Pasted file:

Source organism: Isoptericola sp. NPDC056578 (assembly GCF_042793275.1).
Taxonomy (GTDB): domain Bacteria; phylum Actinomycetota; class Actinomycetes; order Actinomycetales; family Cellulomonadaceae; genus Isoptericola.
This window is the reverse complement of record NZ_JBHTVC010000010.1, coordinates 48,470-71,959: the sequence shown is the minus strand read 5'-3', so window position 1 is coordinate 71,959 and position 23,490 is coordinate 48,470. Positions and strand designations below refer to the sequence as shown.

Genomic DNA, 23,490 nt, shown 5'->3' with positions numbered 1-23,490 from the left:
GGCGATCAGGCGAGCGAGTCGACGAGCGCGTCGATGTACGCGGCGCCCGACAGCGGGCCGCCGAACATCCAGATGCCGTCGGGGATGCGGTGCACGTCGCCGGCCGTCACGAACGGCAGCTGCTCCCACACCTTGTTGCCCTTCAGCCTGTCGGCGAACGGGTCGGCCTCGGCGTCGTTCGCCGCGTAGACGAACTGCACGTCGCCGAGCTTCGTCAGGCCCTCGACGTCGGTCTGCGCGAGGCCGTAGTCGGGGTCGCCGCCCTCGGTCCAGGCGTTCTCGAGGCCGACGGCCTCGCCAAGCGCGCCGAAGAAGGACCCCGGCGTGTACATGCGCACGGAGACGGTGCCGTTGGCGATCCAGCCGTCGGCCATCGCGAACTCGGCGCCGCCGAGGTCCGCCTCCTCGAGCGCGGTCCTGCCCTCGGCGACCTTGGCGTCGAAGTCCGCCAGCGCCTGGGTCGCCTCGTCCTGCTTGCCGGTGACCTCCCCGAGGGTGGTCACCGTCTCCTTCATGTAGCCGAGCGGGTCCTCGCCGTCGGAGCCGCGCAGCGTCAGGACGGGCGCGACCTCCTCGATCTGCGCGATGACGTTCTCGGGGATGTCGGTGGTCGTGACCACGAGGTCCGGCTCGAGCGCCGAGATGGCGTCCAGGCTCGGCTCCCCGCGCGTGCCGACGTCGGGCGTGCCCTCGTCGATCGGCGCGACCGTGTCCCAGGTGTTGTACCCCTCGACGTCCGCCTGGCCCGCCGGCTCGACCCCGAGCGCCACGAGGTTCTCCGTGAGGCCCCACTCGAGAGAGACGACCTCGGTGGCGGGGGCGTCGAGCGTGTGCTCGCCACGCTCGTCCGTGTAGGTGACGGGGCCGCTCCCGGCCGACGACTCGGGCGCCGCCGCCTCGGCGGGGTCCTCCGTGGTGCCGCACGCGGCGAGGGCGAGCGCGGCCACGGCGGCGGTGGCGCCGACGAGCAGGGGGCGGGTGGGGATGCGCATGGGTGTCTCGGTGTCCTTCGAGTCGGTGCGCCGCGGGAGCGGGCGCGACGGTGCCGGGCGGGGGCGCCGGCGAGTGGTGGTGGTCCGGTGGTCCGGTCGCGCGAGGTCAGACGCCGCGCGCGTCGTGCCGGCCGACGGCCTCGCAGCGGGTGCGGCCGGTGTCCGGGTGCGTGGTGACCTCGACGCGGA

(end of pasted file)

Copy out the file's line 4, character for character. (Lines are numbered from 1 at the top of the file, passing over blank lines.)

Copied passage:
Genomic DNA, 23,490 nt, shown 5'->3' with positions numbered 1-23,490 from the left: